Brent Hull: Building a Timeless House

People / Places / August 14, 2014

Brent Hull has a bone to pick with the builders who foist their oversized McMansions on the American public.

“The way houses are built today, whether new construction or renovation, you get shot down this cannon toward something you may not really want,” he says.

The author of the new Building a Timeless House in an Instant Age is well-qualified to criticize. He’s a nationally recognized authority on historic design, and architecturally correct moldings and millwork. From 1991-93, he attended North Bennett Street School in Boston, the nation’s oldest trade school – one that’s evolved into jewelry making, bookbinding and museum-quality historic preservation.

“I was learning about use of hand tools versus nail guns – the way we used to build and the way we build today,” he says.

At a time when oversized, 23-bedroom, 20-bath cottages are being built on North Carolina’s Outer Banks – and presumably elsewhere – Hull takes strong exception.

“If you look at the Pyramids, you understand the Egyptians by what they were building,” he says. “McMansions are not really what we want to say about ourselves.”

They are the products of a mechanized disconnect between worker and automated tool, even between architect and computer. “Most architects draw by hand and then enter the drawing into AutoCAD, and there’s a separation between the hand and the head,” he says. “It’s the same thing with craftsmen looking at their computer while a router cuts the wood.”

What’s lost is the classical sense of scale and proportion – and a cultural heritage.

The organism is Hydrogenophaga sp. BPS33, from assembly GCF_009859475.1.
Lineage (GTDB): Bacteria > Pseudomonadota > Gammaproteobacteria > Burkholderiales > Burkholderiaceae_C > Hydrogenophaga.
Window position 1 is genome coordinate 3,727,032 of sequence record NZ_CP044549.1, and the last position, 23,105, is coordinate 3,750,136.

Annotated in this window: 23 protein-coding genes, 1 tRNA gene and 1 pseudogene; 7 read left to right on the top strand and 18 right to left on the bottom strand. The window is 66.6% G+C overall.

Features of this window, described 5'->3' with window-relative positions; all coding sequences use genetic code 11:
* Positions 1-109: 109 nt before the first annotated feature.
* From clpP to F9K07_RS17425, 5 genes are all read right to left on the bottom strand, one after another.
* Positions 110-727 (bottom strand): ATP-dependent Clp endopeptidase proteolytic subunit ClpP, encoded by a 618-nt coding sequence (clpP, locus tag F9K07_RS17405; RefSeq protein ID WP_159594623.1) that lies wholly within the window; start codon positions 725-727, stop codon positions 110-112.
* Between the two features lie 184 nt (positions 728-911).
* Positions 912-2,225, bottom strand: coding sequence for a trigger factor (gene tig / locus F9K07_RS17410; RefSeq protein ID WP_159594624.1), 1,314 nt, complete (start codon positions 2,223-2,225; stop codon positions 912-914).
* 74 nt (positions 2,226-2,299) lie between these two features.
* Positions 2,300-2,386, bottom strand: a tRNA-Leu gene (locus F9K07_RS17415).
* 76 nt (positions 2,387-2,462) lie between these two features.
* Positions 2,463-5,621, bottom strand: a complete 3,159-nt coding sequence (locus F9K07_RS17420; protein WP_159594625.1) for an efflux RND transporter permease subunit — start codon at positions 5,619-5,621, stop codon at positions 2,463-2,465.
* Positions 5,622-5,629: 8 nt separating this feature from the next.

“There’s a separation that’s taking place that’s not good for us – we’re falsely assuming that were improving as we go to AutoCAD,” he says. “The beauty is in the human quality of the hand-cut piece, but a machine puts an impersonal imprint on that.”

His new book from Brown Books Publishing Group makes his points in a number of ways, with images of classical architecture – Monticello, the Colosseum in Rome and the curving Georgian buildings at Bath, England – contrasted to Levittown and the Seagram Building.

The fault, he proposes, lies in the technology we’re addicted to. Scan the Villa Rotonda into a computer, he says, and the structure built from those plans would be a mess.

“Our industrialized society is becoming like our industrialized food, like Twinkies and Tang – we’ve eaten too much sugar and now we realize we’re overweight,” he says. “Now we’re realizing that we’re building houses that we shouldn’t be building.”

So how to stop the builders?

Stop buying the McMansions, he counsels.

But in a time when, as Mencken noted a century ago, no one ever went broke underestimating the American people, is that possible?

The homebuilding industry’s now is on an upswing – so we’re about to find out.

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Mike Welton

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